Benchmark Business Group

How Much Is Your Business Worth?

October 7, 2014

You've built your business with a great deal of hard work, dedication, money, sacrifice, and plain old pig-headed determination. You are really good at what you do, and your business is known for the quality it provides. You have dozens, hundreds, maybe thousands of loyal customers who sing your praises and continue to buy your goods or use your services. You have loyal employees who have been with you for many, many years; and the business has given you and your family a decent living, in spite of some "ups and downs" over the years. You are now getting closer to the "reality of your mortality", the fact that eventually a transition is going to happen, voluntary or involuntary. But as Michael Gerber, best-selling author of the E-Myth books says, "The only sane reason to own a business is to sell it."

 

Sounds like you have a formula for a valuable business that anyone would pay top dollar to own, right? Sounds like a business that should be worth a lot-a business that will surely pay back all of that "sweat equity" and everything else you have put into it over the years. This business is, after all, a major part of your retirement plan, right? Perhaps it is your retirement plan! But how saleable is your business, really?

 

In 2011, we made an acquisition into the business brokerage industry, and Henderson Business Group became a business unit of Benchmark. In our experience, the great majority of businesses we have encountered have a value far less than the owners feel they are worth, or in many cases, no value at all apart from a few physical assets.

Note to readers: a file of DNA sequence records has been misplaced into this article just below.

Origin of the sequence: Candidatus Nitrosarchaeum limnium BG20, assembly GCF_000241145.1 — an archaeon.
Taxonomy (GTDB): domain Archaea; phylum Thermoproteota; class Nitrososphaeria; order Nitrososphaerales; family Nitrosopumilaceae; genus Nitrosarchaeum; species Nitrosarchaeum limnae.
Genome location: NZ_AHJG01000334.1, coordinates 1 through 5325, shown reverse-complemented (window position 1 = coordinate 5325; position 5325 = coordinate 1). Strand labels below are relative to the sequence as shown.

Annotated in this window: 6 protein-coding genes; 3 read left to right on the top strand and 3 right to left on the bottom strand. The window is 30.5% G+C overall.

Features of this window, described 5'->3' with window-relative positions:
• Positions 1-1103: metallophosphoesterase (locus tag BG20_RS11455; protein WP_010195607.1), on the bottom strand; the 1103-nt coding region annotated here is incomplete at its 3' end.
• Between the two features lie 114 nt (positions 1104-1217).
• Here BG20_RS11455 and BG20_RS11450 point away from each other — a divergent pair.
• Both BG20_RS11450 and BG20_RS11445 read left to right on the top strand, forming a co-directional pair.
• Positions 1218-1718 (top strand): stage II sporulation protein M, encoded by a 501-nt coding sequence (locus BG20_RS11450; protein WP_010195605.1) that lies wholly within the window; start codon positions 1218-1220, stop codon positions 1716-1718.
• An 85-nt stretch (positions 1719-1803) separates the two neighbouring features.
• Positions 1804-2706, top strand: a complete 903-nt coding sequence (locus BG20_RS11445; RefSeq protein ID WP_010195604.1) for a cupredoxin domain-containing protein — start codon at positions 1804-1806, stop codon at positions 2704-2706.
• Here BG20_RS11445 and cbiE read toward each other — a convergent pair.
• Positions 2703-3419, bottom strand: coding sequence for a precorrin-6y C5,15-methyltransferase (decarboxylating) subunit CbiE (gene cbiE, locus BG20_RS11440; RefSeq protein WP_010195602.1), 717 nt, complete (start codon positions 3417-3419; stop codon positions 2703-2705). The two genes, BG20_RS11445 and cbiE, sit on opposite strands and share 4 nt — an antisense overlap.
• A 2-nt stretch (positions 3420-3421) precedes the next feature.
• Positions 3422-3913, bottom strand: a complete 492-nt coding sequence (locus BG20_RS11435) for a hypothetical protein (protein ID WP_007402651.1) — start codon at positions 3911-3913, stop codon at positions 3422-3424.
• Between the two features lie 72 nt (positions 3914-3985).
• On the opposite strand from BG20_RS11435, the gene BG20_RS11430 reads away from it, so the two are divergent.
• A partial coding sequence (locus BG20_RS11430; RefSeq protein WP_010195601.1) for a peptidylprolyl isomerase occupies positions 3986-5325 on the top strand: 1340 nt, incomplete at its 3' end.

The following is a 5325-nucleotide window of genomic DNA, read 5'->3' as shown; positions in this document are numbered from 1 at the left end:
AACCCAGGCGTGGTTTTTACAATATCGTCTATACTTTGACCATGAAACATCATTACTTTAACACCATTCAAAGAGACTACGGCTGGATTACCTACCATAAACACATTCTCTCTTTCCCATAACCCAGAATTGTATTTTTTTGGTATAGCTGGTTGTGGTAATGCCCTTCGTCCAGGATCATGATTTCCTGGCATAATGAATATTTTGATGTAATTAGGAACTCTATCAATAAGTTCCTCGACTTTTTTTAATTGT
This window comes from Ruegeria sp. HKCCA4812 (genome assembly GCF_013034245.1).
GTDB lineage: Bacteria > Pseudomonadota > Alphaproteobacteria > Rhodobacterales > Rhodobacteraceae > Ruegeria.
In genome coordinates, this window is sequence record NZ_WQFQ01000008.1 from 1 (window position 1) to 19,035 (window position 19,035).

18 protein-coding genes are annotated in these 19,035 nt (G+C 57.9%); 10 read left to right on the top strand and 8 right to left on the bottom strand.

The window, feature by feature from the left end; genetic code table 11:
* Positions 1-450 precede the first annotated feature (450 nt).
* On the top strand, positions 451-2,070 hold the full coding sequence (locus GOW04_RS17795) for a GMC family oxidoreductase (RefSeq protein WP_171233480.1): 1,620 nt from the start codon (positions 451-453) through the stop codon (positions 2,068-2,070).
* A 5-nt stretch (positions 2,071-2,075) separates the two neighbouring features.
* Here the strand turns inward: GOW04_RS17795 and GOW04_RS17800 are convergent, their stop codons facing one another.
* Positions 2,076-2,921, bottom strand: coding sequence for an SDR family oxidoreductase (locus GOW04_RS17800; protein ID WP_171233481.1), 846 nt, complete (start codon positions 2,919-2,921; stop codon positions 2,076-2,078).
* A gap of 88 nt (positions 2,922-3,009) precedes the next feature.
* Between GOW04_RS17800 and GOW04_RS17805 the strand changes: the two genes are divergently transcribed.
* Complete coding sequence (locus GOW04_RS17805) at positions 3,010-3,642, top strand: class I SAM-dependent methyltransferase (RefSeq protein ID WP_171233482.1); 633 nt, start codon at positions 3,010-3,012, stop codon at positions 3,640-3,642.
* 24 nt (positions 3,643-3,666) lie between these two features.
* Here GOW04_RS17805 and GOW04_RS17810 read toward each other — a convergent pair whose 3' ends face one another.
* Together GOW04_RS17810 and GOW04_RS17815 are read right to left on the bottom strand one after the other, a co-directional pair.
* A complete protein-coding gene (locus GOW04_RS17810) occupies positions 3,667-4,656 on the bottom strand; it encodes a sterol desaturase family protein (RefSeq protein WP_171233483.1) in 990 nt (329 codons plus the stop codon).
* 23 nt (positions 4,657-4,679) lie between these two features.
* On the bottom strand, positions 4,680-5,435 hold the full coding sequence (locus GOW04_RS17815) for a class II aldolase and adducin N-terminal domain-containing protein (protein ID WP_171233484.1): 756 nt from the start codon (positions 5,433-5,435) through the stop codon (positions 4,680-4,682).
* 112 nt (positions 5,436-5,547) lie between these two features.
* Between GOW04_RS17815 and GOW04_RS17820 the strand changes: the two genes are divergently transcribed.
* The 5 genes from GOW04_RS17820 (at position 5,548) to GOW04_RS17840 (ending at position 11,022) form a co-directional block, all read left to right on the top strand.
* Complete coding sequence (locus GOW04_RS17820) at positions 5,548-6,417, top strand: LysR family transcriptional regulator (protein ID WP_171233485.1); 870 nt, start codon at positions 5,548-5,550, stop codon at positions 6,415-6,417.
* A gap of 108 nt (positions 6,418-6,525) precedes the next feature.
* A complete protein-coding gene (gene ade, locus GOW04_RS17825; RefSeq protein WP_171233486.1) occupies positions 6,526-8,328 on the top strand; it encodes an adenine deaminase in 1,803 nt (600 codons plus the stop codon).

Business Owners are often unwilling to accept the reality that:

  • buyers are unwilling to reimburse them for all of the years of investment and work, regardless of how much revenue and profit the business actually produces currently;
  • buyers are not willing to overpay for the privilege of buying a "job" that will require them to work long hours and risk their own life savings;
  • buyers are not interested in paying for all the wonderful "potential" a business has when the current owner has not been able to capitalize on that potential themselves;
  • buyer's source of funds, their bank, thinks the business is worth even less, based on actual cash flow.

The businesses that buyers are unwilling to buy are those that are operated by "technicians".  The overwhelming majority of these businesses are highly dependent on the owner, or the owner and certain key employees, to even work. Without them, the business would rapidly deteriorate, or even fail instantly.

 

Build a Business that Buyers WILL want to Buy

The good news is your business can sell for a value much closer to your dreams, but for reasons that get your buyer's and their banker's attention. This week we challenge you to step outside of your own point of view and think about the eventual transition of your business, because it will happen. Don't think about all the years of hard work you've put into this business. Don't think about all the potential you know exists. Instead, think of your business exactly as it is today and ask yourself, "Why would someone want to buy my business?"

 

Don't forget to join us this month as we look at what buyers look for when buying a business and how you can build your business to have value. Value that will pay you back for the "sweat equity" you've put into your business over the years and fund your eventual retirement.

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